14) Put attractive items in clear view. A lot of people are looking for furniture, so it would be wise to put the furniture where drivers can see it from the road.
15) Don’t pick a holiday weekend to have your sale. I remember we did this one time and we made less than $100. It was such a waste of our time.
16) Don’t have continual yard sales. You’ve seen people before who seem to be always having a yard sale. It gets old and then people don’t drop by their sale anymore. Plus, it’s tacky and your neighbors will be really annoyed.
17) Have change. It’s hard to determine how much change you’ll need and what kind of bills to get. It seems as though first thing in the morning you’ll have customer after customer with $20 bills. It’s really frustrating.
18) Guard your money. Unfortunately, sometimes theives show up at yard sales. Usually every hour or so, I take my wad of cash out of my pocket or fanny pack (lol) and put it inside my house.
19) Have bags available for your customer’s purchases. I can’t stand plastic bags and I don’t understand it, but some people do like anything they purchase to be put into a bag. It’s a courtesy.
20) Be friendly. Greet each person or group that comes to your sell.
21) Group like items together. All of the Christmas items should be together in one area, the kitchen stuff in another area, baby clothes in another, and so on.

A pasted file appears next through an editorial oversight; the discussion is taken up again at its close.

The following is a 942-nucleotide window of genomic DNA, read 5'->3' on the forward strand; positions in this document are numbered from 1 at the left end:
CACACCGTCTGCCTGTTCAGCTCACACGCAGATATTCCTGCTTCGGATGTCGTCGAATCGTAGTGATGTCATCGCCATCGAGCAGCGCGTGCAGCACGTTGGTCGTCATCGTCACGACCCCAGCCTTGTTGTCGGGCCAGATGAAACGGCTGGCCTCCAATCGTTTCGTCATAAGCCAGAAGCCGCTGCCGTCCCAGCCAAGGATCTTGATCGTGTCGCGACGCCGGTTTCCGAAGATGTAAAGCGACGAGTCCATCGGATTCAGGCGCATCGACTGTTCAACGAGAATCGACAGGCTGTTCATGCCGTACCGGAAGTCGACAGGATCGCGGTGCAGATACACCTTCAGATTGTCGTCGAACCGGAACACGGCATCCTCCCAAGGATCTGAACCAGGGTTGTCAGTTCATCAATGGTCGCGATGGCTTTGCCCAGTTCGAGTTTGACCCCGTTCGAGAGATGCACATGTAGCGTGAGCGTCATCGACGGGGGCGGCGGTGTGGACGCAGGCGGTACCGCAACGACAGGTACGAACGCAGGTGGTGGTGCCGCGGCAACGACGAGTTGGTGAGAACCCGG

22) Sell miscellaneous items together. If you’re like us, you have a bunch of half empty spray cans sitting in your garage. We wondered who would buy them, but then we decided to put them all into a box and sell them all together in a lot. This helps to sell those odd items.
23) Get some baggies and rubber bands. The baggies and rubber bands will help to secure like items together or keep you from losing the pieces. Come sell day, it will be hard to make sure your customers get all the parts that go with their items.
24) Have an extra person around to help out. For me, this would be my husband. This insures that you’ll get potty breaks and be able to eat. It also helps so that you can talk to customers while someone else collects money or answers questions.
25) Check with your local government or homeowner’s association to see if there are any restrictions. Some areas require you to have a yard sale permit. Yep, just another way to make money.
26) When the yard sale is over, clean up your area and take down your signs. Don’t you just hate seeing signs that are several weeks old or searching for a yard sale that was probably last week?
27) Advertise. This could be in your local paper or in a free online ad. Regardless of where you decide, you’ll need help letting the public know of the sale.
28) Check your yard and make sure it’s safe. Wrap up garden hoses, fill any holes, and tape down extension cords or cables. You don’t want you visitors tripping and getting hurt.
29) Have a strategy in place for what you’ll do with the leftover items. Will you put them back in your house for another yard sale later in the summer? Will you give them to charity? Have a plan in place.
30) Get someone to watch the kids. I can’t tell you the number of yard sales I’ve been to where the person’s children were out in the yard digging through their old stuff and getting upset that mom was getting rid of it. If you can’t get a sitter, then you need to have some discussions with your children before the day. Perhaps they could even help decide what they would like to sell.
Do you have any tips to add to this list?